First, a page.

A gambling bill could be pitched as a lesser evil than higher taxes and cuts to programs that are politically or economically popular. And because it requires a constitutional amendment approved by voters, legislators can let themselves off the hook by saying they're just letting voters decide. We're not being cute: That was the pitch on the gaming bills that passed in the 1980s and 1990s.

Perry has a campaign proposal that plugs into the same strategic frame; it would require a two-thirds vote in both chambers of the Lege for any tax bill to become law. It takes two-thirds to pass a gaming bill, too: 100 votes in the House, 21 in the Senate. Two of the alternatives in our three-way tug-of-war would require supermajorities in the Legislature. Budget cuts, on the other hand, could be accomplished with a simple majority.

Too Busy for a Review

By Elise Hu, The Texas Tribune


Just days before it was set to review a case in which the state has been accused of executing an innocent man, Gov. Rick Perry replaced the chairman and two other members of an independent state forensics panel.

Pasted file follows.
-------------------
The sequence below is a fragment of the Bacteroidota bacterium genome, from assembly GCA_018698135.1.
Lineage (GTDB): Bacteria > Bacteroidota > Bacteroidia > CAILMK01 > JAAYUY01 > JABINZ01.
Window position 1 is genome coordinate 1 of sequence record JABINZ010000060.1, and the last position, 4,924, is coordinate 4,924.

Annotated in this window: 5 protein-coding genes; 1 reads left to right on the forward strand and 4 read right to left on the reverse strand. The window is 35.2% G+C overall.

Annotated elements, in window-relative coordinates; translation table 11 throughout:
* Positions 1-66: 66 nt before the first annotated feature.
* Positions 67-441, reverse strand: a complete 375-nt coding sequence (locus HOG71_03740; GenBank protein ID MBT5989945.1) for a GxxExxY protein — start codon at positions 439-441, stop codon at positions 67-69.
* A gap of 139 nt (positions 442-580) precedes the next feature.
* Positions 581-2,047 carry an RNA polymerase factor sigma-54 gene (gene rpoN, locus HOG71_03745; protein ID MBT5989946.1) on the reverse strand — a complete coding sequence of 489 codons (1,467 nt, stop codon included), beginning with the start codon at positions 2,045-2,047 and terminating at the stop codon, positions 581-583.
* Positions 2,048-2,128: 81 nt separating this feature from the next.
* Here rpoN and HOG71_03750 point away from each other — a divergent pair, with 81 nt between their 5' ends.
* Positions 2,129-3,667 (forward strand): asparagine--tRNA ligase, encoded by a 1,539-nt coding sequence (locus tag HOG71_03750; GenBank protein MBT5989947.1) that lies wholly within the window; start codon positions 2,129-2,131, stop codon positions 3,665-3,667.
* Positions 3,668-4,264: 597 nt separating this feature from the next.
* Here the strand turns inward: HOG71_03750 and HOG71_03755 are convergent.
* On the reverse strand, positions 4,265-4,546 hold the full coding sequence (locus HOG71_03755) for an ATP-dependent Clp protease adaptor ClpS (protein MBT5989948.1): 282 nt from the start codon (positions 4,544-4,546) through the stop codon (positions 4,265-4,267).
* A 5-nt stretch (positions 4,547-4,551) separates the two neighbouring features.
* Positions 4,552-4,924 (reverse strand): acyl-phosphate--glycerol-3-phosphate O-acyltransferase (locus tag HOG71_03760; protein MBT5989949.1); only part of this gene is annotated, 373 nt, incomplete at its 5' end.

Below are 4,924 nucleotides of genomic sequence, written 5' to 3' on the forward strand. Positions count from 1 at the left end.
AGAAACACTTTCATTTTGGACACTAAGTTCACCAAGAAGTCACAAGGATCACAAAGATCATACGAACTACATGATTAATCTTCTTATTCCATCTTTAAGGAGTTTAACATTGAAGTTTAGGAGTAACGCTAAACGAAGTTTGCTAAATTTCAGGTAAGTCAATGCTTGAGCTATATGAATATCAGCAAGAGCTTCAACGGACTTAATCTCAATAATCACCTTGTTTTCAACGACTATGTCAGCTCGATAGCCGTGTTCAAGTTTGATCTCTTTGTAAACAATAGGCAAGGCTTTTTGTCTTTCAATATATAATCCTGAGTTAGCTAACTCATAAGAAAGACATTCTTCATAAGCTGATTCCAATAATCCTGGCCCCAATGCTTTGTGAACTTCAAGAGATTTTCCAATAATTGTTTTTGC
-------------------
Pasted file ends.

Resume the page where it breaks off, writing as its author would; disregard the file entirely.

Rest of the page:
The Texas State Forensic Association's new chairman canceled the high-profile hearing upon his appointment. He says he doesn't know if it will be rescheduled.

"I haven't had time to breathe," said Williamson County District Attorney John Bradley, the new chair of the panel. "There wasn't going to be enough time for me to learn about the case before the hearing."

The case surrounds Cameron Todd Willingham, a Corsicana man convicted of killing his three young daughters by starting a house fire in 1991. Willingham maintained his innocence until his 2004 execution. He refused offers to plead guilty in exchange for a life sentence.

Arson experts who have reviewed the case in recent years concluded the fire was accidental and Willingham was innocent. His story was recently detailed in The New Yorker.

The Texas State Forensic Association, under outgoing chairman and Austin attorney Sam Bassett, had invited arson expert Craig Beyler to testify at a hearing this week. The Baltimore-based Beyler was hired by the commission and set to outline his report, which concludes the forensic evidence used to convict Willingham was faulty.

Now, it's unclear when — or if — that hearing will go on.